The thermostat is able to open and close at the correct time and thanks to a small amount of wax that is inside of it. The wax melts at about 180 degrees Fahrenheit. That releases the rod that presses down to open the cylinder once the wax is melted. When the temperature goes down again, the wax resolidifies and holds the rod in place. It's both simple and ingenious and it gets the job done.

 

Despite the seemingly simple nature of the thermostat and how it works, it's a very vital piece of equipment and keeping your engine working as long as possible. Because of how simple it is it's usually not subject to much wear-and-tear and will typically last a lifetime of your vehicle. That said, any component in your car is susceptible to some kind of damage or break down over time if the circumstances are correct. That means your thermostat does have the potential to break down and require a replacement eventually.

 

Signs of a Bad Car Thermostat

 

If there's something wrong with the thermostat in your car there are going to be a few signs that you can be on the lookout for to let you know that it's either failing or broken completely. Generally, your thermostat fails by the valve getting stuck in either the open or closed position. Either one of these is potentially harmful, as the flow of coolant needs to be regulated. To have it cut off completely or to have it running all the time are both conditions that can potentially damage your vehicle. Each one has some signs that you could be on the lookout for.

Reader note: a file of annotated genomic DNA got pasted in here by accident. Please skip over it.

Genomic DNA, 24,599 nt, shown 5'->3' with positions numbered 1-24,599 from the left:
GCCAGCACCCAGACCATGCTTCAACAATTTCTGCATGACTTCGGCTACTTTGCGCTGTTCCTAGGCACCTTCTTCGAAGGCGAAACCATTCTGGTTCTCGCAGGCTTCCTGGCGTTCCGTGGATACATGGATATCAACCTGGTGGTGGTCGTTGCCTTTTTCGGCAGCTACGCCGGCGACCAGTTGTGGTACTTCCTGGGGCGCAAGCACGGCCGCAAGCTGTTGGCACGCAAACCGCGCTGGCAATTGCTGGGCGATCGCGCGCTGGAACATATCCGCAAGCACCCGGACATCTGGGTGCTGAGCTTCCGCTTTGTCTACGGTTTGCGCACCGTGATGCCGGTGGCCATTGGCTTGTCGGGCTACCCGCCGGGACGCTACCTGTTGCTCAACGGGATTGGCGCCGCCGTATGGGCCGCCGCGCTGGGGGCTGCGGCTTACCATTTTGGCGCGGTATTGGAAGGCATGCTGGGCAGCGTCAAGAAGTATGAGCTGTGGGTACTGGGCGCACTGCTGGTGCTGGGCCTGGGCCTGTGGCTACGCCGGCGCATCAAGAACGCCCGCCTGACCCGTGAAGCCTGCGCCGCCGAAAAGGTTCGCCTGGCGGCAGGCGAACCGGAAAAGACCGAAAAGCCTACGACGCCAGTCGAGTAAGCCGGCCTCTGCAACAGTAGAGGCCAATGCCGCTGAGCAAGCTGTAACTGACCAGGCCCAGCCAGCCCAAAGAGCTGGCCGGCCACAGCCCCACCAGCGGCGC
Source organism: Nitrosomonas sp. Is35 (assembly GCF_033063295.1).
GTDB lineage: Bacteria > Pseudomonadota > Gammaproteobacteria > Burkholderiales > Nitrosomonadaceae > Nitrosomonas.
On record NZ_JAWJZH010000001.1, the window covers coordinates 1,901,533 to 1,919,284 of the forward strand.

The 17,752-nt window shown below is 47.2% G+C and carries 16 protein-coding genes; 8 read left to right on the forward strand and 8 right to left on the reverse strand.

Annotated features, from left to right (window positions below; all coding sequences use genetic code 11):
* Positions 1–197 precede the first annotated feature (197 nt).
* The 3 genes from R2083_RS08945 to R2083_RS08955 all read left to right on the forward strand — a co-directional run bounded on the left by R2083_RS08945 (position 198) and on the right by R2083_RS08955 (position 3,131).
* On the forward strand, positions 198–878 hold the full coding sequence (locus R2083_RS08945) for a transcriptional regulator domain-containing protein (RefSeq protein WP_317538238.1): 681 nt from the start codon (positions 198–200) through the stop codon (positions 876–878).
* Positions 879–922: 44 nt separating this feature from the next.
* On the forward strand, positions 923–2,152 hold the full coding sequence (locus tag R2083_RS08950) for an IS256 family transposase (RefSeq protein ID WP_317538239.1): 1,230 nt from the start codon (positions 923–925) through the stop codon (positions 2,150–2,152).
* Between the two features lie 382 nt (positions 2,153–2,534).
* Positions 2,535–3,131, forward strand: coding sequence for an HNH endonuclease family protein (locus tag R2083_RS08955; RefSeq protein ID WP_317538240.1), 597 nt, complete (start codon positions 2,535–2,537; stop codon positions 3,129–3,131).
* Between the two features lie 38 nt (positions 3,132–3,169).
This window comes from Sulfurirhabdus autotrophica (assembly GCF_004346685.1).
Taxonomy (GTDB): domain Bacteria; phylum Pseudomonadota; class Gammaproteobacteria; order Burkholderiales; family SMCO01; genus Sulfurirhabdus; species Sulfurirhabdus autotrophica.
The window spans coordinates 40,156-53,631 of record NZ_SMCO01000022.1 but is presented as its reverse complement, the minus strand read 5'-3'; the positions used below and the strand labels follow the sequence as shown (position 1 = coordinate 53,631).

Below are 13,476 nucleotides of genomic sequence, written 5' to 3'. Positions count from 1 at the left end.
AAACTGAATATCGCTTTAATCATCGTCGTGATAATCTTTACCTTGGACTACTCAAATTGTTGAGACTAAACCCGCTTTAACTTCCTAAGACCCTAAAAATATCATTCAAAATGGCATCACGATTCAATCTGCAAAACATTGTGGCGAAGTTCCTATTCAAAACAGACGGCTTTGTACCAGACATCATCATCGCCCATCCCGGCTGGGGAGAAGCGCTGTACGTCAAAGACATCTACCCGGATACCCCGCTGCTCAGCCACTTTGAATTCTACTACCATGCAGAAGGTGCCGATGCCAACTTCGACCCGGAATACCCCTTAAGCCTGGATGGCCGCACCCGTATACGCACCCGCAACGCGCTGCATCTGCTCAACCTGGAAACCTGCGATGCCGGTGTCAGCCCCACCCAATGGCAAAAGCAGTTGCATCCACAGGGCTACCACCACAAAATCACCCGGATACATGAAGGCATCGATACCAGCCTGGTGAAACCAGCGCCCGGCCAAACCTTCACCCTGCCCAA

Irregular Temperatures

 

This seems like the most obvious symptom of a malfunctioning thermostat, and it really is. When your thermostat isn't working properly then you're running the risk of the temperature in your engine being either too high or too low. If you're seeing the temperature gauge on your dash hitting the red too often, that means your car is running hot. This can happen when your thermostat gets stuck in the closed position. if your engine temperature starts going into overheating range with only 15 or 20 minutes of use, and that's a good sign that there's a problem with your thermostat because your car should never overheat that quickly.

 

On the other hand, if your thermostat is stuck in the open position then that means the coolant is running freely all the time even before your engine gets up to temperature. That means your engine will not actually have the ability to reach proper temperature and will in turn start to underperform. If the temperature of your engine doesn't actually get up to normal and stays cold, and your vehicle isn't working as well as it normally does, there's a good chance your thermostat is stuck in the open position and the flow of coolant is unrestricted as a result.

 

Fluctuating Temperatures

 

Different than running too hot or too cold, if the temperature in your vehicle seems to bounce around inconsistently then that's a sign that there's a problem with your thermostat. This will be very erratic and nature, your car will be reading as cold according to the temperature gauge and then suddenly go very high for seemingly no reason in a very short amount of time.

 

Coolant Leaks

 

You can take a look under the hood at where the thermostat is located to see if there is any coolant visible. If it is leaking around the thermostat it's possible that your valve is stuck in the closed position and pressure is causing the coolant to leak out. You may also notice coolant puddling under your car if the leak is bad enough.

 

Poor Performance